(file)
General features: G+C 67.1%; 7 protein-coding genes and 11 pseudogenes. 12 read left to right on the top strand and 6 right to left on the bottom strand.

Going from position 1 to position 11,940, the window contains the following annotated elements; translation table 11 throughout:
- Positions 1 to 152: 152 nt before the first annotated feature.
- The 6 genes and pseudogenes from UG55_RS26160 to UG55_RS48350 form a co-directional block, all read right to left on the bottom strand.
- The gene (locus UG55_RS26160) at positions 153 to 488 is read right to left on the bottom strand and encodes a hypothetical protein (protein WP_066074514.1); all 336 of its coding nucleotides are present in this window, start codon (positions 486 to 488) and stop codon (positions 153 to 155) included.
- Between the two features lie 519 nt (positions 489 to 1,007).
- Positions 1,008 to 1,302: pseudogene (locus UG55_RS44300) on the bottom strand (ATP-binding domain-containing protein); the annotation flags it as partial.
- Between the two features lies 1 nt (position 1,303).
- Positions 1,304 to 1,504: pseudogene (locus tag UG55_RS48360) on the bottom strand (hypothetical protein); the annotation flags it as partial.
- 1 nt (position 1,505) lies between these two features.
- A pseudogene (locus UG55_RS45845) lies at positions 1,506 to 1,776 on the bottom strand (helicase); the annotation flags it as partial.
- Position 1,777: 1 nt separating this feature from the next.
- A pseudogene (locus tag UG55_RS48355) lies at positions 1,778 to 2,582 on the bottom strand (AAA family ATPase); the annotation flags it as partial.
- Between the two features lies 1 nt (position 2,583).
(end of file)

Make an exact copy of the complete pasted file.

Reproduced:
General features: G+C 67.1%; 7 protein-coding genes and 11 pseudogenes. 12 read left to right on the top strand and 6 right to left on the bottom strand.

Going from position 1 to position 11,940, the window contains the following annotated elements; translation table 11 throughout:
- Positions 1 to 152: 152 nt before the first annotated feature.
- The 6 genes and pseudogenes from UG55_RS26160 to UG55_RS48350 form a co-directional block, all read right to left on the bottom strand.
- The gene (locus UG55_RS26160) at positions 153 to 488 is read right to left on the bottom strand and encodes a hypothetical protein (protein WP_066074514.1); all 336 of its coding nucleotides are present in this window, start codon (positions 486 to 488) and stop codon (positions 153 to 155) included.
- Between the two features lie 519 nt (positions 489 to 1,007).
- Positions 1,008 to 1,302: pseudogene (locus UG55_RS44300) on the bottom strand (ATP-binding domain-containing protein); the annotation flags it as partial.
- Between the two features lies 1 nt (position 1,303).
- Positions 1,304 to 1,504: pseudogene (locus tag UG55_RS48360) on the bottom strand (hypothetical protein); the annotation flags it as partial.
- 1 nt (position 1,505) lies between these two features.
- A pseudogene (locus UG55_RS45845) lies at positions 1,506 to 1,776 on the bottom strand (helicase); the annotation flags it as partial.
- Position 1,777: 1 nt separating this feature from the next.
- A pseudogene (locus tag UG55_RS48355) lies at positions 1,778 to 2,582 on the bottom strand (AAA family ATPase); the annotation flags it as partial.
- Between the two features lies 1 nt (position 2,583).